Whether you are failing to write an adequate review of Justin Torres’ We the Animals, moving to a new apartment this weekend in the uber-literary Somerville, Massachusetts, or just looking forward to seeing “Moneyball,” this is what you should be reading this Friday, the last day of September.
(The above are all about me. I apologize.)
Hannah Pittard’s The Fates Will Find Their Way
Pittard, the 2006 winner of the Amanda Davis Highwire Fiction Award, unleashed her debut novel last January. Reviews were, for the most part, positive. I picked up an advance reader copy of this at a certain unnamed bookstore in Boston which, I’m pretty sure, shouldn’t be selling ARCs! Even if it was for, you know, one measly dollar. Even if it did, I admit, make my day.
John Warner’s The Funny Man
Released Tuesday, Warner’s novel explores the strangely unfunny world of comedy. But if Michael Ian Black’s clunky blurb has any weight to it, I expect this to be a very entertaining read. Look for a review next week.
Jonah Keri’s The Extra 2%: How Wall Street Strategies Took a Major League Baseball Team from Worst to First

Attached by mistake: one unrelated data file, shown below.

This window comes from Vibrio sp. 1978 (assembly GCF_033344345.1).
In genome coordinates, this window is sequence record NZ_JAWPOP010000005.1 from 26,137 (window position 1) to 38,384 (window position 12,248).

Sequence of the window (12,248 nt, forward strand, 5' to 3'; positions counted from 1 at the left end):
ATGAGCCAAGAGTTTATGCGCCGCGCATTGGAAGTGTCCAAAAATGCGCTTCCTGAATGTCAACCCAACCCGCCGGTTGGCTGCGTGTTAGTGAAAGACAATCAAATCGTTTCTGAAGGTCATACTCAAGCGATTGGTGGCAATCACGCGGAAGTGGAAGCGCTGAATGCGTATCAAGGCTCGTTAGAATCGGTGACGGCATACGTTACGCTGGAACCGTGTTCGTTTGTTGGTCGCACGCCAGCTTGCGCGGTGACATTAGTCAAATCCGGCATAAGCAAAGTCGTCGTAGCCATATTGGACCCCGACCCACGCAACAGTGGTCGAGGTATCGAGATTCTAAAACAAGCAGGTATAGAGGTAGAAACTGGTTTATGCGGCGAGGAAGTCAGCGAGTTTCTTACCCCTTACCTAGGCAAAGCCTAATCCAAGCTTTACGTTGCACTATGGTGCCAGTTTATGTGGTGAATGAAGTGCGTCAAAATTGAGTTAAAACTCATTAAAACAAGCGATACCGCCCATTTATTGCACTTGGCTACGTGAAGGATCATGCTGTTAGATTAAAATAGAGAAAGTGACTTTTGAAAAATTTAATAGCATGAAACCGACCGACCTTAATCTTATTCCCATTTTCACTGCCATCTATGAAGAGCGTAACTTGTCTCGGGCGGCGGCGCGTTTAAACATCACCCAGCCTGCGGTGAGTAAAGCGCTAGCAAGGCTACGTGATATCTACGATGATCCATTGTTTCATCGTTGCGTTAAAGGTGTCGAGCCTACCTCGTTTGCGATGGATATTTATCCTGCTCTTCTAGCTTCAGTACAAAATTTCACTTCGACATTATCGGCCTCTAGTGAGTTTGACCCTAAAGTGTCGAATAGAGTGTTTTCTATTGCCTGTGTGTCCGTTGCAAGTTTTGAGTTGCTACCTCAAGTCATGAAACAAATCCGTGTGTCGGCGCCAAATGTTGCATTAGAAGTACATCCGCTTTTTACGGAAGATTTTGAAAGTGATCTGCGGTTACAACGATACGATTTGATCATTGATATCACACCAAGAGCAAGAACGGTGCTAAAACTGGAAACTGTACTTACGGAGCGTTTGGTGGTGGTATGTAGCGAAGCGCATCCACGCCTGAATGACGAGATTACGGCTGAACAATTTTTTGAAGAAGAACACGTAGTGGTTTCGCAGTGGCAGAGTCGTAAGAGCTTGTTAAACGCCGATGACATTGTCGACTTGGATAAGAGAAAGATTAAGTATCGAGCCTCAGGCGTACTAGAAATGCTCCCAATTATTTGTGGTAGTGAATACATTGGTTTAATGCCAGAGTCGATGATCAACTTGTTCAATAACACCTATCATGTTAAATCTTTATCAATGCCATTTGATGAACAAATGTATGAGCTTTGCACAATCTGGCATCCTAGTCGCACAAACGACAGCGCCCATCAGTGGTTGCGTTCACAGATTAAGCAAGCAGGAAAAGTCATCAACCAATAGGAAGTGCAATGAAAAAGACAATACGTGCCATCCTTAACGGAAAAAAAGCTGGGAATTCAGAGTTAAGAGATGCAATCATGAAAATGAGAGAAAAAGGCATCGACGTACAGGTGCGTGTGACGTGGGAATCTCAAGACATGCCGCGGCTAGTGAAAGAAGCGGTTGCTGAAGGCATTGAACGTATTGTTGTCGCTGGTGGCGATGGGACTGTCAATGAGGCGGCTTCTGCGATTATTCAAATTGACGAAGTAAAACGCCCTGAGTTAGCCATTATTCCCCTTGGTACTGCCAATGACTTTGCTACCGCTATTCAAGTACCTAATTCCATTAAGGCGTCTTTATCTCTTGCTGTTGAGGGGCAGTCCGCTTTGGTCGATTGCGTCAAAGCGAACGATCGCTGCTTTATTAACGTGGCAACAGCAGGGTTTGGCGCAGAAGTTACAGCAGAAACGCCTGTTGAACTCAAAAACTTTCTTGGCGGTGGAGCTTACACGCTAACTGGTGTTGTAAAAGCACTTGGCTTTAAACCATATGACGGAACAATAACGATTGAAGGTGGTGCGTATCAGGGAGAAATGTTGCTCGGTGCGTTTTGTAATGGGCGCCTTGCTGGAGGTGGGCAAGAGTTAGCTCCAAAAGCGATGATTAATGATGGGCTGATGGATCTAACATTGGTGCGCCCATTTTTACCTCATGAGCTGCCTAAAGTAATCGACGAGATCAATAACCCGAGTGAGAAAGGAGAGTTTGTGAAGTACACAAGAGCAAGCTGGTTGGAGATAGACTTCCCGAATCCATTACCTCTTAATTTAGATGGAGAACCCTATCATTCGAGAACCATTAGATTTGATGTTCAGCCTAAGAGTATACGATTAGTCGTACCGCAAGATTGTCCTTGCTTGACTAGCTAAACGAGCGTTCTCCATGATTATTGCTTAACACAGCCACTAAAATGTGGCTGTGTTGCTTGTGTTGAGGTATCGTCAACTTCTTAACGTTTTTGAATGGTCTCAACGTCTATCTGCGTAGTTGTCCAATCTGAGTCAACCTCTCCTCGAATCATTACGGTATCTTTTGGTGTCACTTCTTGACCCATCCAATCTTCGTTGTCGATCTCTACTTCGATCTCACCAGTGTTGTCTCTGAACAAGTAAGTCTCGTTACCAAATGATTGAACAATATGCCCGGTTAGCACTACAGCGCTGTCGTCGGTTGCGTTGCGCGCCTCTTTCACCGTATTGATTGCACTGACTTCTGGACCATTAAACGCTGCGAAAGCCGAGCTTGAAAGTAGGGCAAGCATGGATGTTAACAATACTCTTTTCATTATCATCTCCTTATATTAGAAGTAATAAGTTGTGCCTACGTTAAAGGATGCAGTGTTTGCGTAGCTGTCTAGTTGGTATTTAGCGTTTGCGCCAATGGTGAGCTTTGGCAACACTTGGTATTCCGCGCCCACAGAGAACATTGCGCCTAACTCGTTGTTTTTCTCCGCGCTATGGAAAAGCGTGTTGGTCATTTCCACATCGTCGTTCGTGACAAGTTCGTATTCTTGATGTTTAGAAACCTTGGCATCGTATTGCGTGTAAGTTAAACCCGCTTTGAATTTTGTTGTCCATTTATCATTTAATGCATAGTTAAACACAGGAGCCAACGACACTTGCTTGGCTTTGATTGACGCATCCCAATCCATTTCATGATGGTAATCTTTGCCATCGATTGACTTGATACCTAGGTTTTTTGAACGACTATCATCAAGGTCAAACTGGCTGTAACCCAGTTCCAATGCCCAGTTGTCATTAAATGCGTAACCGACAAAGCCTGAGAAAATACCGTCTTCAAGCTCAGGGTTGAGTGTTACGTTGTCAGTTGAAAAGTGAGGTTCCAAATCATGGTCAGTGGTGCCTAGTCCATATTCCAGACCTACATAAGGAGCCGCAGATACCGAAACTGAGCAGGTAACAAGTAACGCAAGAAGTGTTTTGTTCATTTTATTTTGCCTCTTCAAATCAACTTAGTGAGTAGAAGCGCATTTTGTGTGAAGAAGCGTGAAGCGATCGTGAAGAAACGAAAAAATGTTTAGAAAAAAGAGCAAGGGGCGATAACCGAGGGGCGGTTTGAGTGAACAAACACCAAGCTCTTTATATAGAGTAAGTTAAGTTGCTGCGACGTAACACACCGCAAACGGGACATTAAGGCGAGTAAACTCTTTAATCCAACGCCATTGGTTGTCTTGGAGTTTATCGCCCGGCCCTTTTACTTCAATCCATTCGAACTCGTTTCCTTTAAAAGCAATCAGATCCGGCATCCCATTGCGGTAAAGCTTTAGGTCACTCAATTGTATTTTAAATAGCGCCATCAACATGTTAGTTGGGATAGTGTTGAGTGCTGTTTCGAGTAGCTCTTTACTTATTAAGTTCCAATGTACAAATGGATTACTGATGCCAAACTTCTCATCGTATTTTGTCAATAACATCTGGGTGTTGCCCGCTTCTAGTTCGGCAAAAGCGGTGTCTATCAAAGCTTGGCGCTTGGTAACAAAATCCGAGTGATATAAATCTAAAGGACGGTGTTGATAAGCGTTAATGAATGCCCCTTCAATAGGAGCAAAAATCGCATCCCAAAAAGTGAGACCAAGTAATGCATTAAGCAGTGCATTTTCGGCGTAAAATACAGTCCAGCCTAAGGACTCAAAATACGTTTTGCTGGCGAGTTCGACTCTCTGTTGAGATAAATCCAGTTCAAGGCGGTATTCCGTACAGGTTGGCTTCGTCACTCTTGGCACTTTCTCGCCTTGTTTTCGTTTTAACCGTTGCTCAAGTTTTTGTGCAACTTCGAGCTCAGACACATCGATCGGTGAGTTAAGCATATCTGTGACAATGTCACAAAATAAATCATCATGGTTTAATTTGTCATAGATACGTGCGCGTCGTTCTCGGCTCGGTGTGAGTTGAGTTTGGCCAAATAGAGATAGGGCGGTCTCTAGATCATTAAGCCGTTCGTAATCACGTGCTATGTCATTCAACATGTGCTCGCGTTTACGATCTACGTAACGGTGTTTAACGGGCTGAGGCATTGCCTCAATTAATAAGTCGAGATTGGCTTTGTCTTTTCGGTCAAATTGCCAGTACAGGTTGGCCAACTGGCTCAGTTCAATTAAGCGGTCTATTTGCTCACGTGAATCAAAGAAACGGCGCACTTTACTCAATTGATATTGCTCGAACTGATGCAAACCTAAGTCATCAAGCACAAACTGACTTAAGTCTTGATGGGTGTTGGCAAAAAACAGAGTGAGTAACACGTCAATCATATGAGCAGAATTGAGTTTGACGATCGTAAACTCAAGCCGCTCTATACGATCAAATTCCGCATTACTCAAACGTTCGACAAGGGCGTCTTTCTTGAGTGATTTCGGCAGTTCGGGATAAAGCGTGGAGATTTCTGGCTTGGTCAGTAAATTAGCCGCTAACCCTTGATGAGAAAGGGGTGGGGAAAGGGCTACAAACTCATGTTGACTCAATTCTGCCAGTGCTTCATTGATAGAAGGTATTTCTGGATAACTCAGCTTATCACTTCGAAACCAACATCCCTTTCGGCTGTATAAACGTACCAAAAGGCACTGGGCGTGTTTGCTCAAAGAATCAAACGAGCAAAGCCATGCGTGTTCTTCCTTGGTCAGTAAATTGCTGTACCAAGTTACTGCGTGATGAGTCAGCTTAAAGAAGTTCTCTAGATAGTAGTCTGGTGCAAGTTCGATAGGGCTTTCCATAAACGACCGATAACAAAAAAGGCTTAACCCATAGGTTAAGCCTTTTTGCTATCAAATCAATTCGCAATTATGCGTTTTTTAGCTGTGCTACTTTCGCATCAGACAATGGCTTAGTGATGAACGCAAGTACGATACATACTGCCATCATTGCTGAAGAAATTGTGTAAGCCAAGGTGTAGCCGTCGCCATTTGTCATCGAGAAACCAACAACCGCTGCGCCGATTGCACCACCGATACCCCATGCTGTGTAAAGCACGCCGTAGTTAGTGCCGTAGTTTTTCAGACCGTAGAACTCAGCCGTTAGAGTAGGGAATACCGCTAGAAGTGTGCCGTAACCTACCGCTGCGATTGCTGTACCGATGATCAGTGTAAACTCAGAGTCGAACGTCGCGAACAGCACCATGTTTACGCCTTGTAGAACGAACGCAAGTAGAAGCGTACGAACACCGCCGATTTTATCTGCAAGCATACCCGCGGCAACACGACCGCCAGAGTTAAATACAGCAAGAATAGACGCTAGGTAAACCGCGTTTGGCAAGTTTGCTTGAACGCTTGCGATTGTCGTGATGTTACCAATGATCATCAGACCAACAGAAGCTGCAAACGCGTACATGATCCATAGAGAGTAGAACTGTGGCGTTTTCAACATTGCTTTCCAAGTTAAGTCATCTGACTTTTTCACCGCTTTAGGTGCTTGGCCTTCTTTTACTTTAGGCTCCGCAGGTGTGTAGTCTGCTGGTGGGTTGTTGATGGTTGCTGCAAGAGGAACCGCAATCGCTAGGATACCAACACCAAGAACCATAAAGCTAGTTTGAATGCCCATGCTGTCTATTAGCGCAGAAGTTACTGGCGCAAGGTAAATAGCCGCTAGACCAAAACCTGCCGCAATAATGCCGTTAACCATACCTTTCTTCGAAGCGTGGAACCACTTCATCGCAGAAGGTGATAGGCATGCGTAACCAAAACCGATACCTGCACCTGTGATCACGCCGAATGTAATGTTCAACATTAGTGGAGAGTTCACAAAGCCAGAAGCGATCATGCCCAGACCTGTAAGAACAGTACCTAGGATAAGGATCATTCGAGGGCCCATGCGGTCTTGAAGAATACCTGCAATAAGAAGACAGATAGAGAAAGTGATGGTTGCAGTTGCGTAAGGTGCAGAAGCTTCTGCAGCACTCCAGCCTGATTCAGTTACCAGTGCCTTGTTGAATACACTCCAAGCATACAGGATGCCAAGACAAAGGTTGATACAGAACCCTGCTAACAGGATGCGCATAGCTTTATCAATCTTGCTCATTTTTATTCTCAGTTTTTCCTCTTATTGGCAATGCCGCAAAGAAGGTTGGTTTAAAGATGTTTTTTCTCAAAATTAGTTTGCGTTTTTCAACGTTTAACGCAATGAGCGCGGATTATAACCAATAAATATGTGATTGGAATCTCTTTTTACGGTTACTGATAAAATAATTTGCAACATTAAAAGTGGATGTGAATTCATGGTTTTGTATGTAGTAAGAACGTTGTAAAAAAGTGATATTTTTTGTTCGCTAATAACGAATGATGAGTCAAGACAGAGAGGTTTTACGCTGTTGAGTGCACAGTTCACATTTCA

Moneyball, this is not. Keri used to be a financial writer, writing about baseball only in his (seemingly fulsome) spare time. Now he’s fully focused on baseball, and in The Extra 2%, Keri looks at how the Tampa Bay Rays—you may have heard about them sometime yesterday—have used financial principles to build a better baseball team. A timely, worthwhile read.
Matt Taibbi’s Griftopia: Bubble Machines, Vampire Squid, and the Long Con That is Breaking America
The “Occupy Wall Street” protests continue. Taibbi’s book on the soulless nature of high finance serves as not only an accessible manual on corruption for laymen but also a well-written, humorous read.